Vince Capano is a two time winner of the prestigious Quill and Tankard writing award for humor from the North American Guild of Beer Writers.
Vince's column is now a regular feature of beernexus.com
Paladin of Beer
Paladin- A heroic champion; a defender or advocate of a noble cause; a person of pure honor; Paladins must be intelligent and have a very strict code of honor in which they live by; heroic warrior that relies on chivalry and positive Karma; someone who provides healing to those in need.
Now just why would a serious craft beer guy order two beers at once? Being a direct person I simply asked. The person being questioned, Mike Fleck, was equally direct. “I’m going to drink one now but the other I want to let warm up so the true flavors can come out.” Mike had never done this any other time I’ve been in his company at the craft beer mecca,The Tap Room, so why now? That was one question however that I knew the answer to even before asking. Like the Lone Ranger leaving a silver bullet, Zorro leaving the sign of the Z, or Buffy leaving a trail of deceased (finally) vampires behind her, letting a beer warm up meant that Mike had recently spoken to the man himself, the one and only Paladin of Beer.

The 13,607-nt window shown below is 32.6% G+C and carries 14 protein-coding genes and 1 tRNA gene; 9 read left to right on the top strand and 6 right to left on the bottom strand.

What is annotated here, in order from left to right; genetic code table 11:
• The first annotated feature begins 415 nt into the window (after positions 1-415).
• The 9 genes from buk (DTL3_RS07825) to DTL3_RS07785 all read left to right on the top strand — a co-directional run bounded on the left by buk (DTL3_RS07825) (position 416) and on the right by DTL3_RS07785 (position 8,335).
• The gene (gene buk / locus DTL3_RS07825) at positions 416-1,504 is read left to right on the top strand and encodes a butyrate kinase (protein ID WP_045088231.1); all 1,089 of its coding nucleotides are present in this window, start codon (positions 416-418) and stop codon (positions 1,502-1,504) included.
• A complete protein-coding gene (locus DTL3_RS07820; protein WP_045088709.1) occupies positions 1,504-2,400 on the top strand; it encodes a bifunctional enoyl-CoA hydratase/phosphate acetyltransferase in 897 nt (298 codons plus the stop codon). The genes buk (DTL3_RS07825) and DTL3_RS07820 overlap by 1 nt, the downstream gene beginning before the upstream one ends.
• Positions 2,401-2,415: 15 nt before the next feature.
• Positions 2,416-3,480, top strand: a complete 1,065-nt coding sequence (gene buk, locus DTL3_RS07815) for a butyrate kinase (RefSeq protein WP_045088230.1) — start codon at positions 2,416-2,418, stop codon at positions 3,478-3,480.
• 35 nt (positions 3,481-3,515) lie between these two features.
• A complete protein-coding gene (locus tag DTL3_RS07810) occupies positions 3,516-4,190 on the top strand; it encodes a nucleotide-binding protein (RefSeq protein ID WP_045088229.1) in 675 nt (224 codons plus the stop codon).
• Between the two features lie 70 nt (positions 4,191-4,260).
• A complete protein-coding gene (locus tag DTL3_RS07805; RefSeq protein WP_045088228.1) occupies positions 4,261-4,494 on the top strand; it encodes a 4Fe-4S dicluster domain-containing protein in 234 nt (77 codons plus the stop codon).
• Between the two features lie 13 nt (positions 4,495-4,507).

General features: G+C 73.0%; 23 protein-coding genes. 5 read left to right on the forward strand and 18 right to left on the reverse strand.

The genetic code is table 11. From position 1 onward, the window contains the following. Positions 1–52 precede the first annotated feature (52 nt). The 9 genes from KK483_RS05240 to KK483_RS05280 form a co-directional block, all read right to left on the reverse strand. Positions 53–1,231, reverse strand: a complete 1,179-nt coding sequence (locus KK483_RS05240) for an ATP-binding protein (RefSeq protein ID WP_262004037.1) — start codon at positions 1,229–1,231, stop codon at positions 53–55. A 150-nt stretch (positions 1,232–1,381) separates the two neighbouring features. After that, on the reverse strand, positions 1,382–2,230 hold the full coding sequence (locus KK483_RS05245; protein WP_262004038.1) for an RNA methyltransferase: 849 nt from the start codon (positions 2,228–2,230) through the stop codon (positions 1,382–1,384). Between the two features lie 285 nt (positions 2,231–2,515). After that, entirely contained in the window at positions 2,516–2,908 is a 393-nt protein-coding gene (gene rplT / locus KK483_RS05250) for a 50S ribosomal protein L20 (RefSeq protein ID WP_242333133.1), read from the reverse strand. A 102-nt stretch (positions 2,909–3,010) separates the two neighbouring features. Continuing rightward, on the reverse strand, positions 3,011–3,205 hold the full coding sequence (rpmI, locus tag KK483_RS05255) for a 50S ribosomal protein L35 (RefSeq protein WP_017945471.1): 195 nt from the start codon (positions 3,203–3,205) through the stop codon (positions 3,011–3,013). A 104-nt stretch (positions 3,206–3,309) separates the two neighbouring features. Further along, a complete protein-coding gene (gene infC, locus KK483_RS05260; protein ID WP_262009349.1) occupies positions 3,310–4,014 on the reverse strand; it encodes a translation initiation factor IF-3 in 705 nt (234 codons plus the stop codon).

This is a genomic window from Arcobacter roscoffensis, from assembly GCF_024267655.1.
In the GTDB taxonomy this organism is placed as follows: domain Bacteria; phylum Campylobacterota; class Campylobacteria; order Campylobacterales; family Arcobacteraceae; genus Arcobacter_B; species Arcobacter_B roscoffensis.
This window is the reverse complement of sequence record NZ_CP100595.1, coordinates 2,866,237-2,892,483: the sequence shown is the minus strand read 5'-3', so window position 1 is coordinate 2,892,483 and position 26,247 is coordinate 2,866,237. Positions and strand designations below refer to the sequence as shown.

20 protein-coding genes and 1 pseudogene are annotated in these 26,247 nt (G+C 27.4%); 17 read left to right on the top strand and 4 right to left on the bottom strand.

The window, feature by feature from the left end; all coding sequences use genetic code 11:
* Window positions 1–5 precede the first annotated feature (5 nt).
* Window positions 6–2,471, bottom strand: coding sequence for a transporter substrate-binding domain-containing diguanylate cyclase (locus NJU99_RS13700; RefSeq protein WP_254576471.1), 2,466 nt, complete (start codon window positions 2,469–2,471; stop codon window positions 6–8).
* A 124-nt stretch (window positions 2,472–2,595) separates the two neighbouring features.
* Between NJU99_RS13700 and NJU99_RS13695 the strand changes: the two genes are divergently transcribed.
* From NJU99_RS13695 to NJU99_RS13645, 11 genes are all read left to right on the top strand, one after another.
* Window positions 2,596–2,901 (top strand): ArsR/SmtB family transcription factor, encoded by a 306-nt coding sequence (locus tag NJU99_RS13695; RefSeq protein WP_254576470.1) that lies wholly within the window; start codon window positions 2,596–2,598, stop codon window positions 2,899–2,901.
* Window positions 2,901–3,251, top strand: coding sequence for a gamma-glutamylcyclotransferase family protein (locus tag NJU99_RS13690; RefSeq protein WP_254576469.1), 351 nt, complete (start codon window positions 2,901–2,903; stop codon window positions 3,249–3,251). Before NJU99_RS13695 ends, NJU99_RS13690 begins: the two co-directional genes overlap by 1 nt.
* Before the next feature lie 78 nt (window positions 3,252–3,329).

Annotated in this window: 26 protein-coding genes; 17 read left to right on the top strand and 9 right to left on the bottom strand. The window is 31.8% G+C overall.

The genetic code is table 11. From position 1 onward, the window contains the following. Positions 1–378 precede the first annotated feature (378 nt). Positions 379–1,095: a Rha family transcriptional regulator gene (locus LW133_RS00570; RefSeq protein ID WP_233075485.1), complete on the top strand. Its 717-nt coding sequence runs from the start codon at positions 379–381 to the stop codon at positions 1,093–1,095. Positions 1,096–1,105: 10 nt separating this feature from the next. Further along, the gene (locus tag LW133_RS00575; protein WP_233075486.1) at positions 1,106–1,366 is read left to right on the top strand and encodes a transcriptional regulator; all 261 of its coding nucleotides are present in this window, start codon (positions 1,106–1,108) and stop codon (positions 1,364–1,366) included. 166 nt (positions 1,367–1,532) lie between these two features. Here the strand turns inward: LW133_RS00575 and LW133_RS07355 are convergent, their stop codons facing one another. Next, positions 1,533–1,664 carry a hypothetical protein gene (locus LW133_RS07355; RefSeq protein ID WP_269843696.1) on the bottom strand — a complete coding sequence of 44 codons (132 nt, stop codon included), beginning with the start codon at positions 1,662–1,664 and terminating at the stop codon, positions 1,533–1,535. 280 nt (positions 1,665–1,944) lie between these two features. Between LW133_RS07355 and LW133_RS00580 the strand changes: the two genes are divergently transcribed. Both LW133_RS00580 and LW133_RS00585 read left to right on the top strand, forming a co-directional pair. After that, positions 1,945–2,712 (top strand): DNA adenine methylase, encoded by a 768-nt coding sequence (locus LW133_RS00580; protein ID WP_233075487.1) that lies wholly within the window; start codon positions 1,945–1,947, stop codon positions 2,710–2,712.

Paladin is an apt title indeed since our hero has been a knight, albeit without armor, in a savage land of macro beers. He’s a solider of beer, roaming bars and pubs around the globe spreading the word of quality brews. I’ve heard tales about him from distributors, brewers, bartenders, and most of all from my fellow beer drinkers. In places with names like Copper Mine, Maloney’s, Stirling Hotel, Blind Tiger, and Andy’s Corner Bar he is legend. By day he’s an unassuming businessman but by night he is on a mission from Saint Gambrinus himself. He is Greg Katz.